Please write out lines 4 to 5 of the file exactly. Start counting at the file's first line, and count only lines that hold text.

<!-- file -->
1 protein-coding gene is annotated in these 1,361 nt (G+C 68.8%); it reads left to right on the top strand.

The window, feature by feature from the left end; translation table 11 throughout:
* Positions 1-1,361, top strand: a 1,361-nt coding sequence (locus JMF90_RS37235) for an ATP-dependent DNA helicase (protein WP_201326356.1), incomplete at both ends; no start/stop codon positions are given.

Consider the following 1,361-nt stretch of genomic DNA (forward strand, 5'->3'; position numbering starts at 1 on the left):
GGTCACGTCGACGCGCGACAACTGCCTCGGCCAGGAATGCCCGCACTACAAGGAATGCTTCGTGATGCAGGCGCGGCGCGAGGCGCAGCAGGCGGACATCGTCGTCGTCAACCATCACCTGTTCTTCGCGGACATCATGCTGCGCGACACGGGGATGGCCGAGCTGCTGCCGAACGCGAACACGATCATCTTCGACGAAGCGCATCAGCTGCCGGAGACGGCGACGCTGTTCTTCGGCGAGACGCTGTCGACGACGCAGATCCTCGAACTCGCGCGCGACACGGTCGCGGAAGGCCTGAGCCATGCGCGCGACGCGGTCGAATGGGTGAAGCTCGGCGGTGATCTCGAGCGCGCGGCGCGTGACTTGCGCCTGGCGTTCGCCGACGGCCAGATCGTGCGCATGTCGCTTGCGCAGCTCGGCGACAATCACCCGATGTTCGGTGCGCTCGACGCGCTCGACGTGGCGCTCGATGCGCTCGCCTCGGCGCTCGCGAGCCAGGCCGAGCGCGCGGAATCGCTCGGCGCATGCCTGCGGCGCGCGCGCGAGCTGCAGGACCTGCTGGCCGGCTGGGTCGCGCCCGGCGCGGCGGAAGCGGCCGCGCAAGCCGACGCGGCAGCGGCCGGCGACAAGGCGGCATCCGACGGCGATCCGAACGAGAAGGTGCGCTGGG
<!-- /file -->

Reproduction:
Consider the following 1,361-nt stretch of genomic DNA (forward strand, 5'->3'; position numbering starts at 1 on the left):
GGTCACGTCGACGCGCGACAACTGCCTCGGCCAGGAATGCCCGCACTACAAGGAATGCTTCGTGATGCAGGCGCGGCGCGAGGCGCAGCAGGCGGACATCGTCGTCGTCAACCATCACCTGTTCTTCGCGGACATCATGCTGCGCGACACGGGGATGGCCGAGCTGCTGCCGAACGCGAACACGATCATCTTCGACGAAGCGCATCAGCTGCCGGAGACGGCGACGCTGTTCTTCGGCGAGACGCTGTCGACGACGCAGATCCTCGAACTCGCGCGCGACACGGTCGCGGAAGGCCTGAGCCATGCGCGCGACGCGGTCGAATGGGTGAAGCTCGGCGGTGATCTCGAGCGCGCGGCGCGTGACTTGCGCCTGGCGTTCGCCGACGGCCAGATCGTGCGCATGTCGCTTGCGCAGCTCGGCGACAATCACCCGATGTTCGGTGCGCTCGACGCGCTCGACGTGGCGCTCGATGCGCTCGCCTCGGCGCTCGCGAGCCAGGCCGAGCGCGCGGAATCGCTCGGCGCATGCCTGCGGCGCGCGCGCGAGCTGCAGGACCTGCTGGCCGGCTGGGTCGCGCCCGGCGCGGCGGAAGCGGCCGCGCAAGCCGACGCGGCAGCGGCCGGCGACAAGGCGGCATCCGACGGCGATCCGAACGAGAAGGTGCGCTGGG